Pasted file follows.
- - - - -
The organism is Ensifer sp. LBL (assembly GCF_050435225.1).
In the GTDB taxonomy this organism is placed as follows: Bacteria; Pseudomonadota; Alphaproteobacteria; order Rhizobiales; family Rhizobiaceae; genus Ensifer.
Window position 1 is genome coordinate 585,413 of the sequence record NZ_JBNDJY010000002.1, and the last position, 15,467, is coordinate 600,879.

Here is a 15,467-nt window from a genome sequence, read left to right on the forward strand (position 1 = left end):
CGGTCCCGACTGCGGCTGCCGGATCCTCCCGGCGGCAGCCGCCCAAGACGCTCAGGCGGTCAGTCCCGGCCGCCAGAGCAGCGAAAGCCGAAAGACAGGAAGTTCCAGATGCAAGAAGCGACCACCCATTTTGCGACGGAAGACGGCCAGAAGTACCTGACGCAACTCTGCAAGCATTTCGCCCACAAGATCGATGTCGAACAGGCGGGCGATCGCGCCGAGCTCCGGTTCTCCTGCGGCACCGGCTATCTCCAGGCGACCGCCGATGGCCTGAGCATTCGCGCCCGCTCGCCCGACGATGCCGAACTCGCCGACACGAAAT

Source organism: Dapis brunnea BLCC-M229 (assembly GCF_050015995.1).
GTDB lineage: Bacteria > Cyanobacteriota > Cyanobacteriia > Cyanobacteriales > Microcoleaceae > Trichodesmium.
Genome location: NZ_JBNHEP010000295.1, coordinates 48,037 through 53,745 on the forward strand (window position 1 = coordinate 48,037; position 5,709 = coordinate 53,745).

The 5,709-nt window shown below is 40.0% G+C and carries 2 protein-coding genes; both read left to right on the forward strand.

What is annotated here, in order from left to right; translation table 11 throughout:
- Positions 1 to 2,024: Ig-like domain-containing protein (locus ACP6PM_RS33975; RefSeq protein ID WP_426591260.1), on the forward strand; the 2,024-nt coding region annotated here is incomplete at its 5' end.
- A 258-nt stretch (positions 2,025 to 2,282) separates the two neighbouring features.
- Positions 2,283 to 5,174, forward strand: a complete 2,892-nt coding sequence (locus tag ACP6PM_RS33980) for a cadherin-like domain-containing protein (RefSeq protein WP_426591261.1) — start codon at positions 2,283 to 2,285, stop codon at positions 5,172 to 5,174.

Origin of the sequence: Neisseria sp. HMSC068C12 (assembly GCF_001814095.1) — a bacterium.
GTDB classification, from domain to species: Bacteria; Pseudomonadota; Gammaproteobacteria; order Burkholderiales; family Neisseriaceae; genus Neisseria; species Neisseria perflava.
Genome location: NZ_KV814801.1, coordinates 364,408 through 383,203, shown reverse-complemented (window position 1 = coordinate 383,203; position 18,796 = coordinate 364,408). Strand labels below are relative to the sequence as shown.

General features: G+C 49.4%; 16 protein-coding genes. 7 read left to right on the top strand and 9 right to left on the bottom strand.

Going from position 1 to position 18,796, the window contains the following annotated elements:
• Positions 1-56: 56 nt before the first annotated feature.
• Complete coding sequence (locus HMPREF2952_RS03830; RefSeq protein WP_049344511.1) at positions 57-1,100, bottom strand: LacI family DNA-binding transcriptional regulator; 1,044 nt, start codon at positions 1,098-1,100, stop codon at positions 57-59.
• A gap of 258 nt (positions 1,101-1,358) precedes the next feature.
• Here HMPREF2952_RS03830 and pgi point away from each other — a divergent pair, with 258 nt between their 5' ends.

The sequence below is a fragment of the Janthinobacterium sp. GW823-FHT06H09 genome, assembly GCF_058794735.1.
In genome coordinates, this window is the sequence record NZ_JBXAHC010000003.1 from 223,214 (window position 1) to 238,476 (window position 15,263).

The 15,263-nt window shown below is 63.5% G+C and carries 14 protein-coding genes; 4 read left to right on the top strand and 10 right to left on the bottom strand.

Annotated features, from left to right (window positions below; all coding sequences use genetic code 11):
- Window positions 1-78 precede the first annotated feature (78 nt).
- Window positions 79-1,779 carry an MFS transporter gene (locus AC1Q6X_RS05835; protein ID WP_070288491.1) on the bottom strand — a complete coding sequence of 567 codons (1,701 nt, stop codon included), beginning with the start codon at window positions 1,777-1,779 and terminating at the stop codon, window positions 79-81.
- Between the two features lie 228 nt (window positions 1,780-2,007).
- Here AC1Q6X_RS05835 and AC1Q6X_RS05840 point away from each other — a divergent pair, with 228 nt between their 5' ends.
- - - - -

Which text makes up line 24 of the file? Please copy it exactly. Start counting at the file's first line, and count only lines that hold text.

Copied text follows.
In genome coordinates, this window is the sequence record NZ_JBXAHC010000003.1 from 223,214 (window position 1) to 238,476 (window position 15,263).